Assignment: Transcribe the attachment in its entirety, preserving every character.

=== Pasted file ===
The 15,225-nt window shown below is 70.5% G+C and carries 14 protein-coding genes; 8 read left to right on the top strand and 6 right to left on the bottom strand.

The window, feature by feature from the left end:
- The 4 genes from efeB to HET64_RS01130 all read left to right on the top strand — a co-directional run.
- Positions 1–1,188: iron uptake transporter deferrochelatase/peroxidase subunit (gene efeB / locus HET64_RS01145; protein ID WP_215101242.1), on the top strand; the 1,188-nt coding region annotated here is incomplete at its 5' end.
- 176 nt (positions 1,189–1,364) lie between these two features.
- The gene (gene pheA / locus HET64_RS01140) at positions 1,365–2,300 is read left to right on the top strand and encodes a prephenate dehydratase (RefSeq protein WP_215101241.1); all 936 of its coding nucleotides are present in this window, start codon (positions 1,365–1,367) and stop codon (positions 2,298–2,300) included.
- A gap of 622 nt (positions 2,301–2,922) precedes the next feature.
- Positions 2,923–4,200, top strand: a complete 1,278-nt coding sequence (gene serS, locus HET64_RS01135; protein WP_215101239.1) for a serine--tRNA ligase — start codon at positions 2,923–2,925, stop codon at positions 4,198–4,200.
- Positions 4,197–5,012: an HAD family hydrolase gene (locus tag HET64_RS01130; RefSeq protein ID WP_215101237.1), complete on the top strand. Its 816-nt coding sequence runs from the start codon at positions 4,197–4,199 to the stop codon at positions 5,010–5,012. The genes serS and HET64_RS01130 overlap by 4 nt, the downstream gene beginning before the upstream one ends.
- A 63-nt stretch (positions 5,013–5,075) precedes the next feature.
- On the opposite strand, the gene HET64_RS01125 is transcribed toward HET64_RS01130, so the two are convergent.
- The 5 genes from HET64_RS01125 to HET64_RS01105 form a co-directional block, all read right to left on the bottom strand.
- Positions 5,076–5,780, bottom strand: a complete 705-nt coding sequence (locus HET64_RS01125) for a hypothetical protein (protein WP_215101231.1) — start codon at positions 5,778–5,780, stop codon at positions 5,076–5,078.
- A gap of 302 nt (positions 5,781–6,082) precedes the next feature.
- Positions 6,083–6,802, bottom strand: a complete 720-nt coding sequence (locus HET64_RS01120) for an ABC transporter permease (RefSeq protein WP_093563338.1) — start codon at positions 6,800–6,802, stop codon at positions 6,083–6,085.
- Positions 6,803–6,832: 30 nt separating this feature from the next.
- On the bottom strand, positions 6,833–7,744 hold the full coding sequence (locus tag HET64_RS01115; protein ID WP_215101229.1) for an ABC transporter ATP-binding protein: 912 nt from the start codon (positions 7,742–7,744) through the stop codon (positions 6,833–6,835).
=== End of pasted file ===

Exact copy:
The 15,225-nt window shown below is 70.5% G+C and carries 14 protein-coding genes; 8 read left to right on the top strand and 6 right to left on the bottom strand.

The window, feature by feature from the left end:
- The 4 genes from efeB to HET64_RS01130 all read left to right on the top strand — a co-directional run.
- Positions 1–1,188: iron uptake transporter deferrochelatase/peroxidase subunit (gene efeB / locus HET64_RS01145; protein ID WP_215101242.1), on the top strand; the 1,188-nt coding region annotated here is incomplete at its 5' end.
- 176 nt (positions 1,189–1,364) lie between these two features.
- The gene (gene pheA / locus HET64_RS01140) at positions 1,365–2,300 is read left to right on the top strand and encodes a prephenate dehydratase (RefSeq protein WP_215101241.1); all 936 of its coding nucleotides are present in this window, start codon (positions 1,365–1,367) and stop codon (positions 2,298–2,300) included.
- A gap of 622 nt (positions 2,301–2,922) precedes the next feature.
- Positions 2,923–4,200, top strand: a complete 1,278-nt coding sequence (gene serS, locus HET64_RS01135; protein WP_215101239.1) for a serine--tRNA ligase — start codon at positions 2,923–2,925, stop codon at positions 4,198–4,200.
- Positions 4,197–5,012: an HAD family hydrolase gene (locus tag HET64_RS01130; RefSeq protein ID WP_215101237.1), complete on the top strand. Its 816-nt coding sequence runs from the start codon at positions 4,197–4,199 to the stop codon at positions 5,010–5,012. The genes serS and HET64_RS01130 overlap by 4 nt, the downstream gene beginning before the upstream one ends.
- A 63-nt stretch (positions 5,013–5,075) precedes the next feature.
- On the opposite strand, the gene HET64_RS01125 is transcribed toward HET64_RS01130, so the two are convergent.
- The 5 genes from HET64_RS01125 to HET64_RS01105 form a co-directional block, all read right to left on the bottom strand.
- Positions 5,076–5,780, bottom strand: a complete 705-nt coding sequence (locus HET64_RS01125) for a hypothetical protein (protein WP_215101231.1) — start codon at positions 5,778–5,780, stop codon at positions 5,076–5,078.
- A gap of 302 nt (positions 5,781–6,082) precedes the next feature.
- Positions 6,083–6,802, bottom strand: a complete 720-nt coding sequence (locus HET64_RS01120) for an ABC transporter permease (RefSeq protein WP_093563338.1) — start codon at positions 6,800–6,802, stop codon at positions 6,083–6,085.
- Positions 6,803–6,832: 30 nt separating this feature from the next.
- On the bottom strand, positions 6,833–7,744 hold the full coding sequence (locus tag HET64_RS01115; protein ID WP_215101229.1) for an ABC transporter ATP-binding protein: 912 nt from the start codon (positions 7,742–7,744) through the stop codon (positions 6,833–6,835).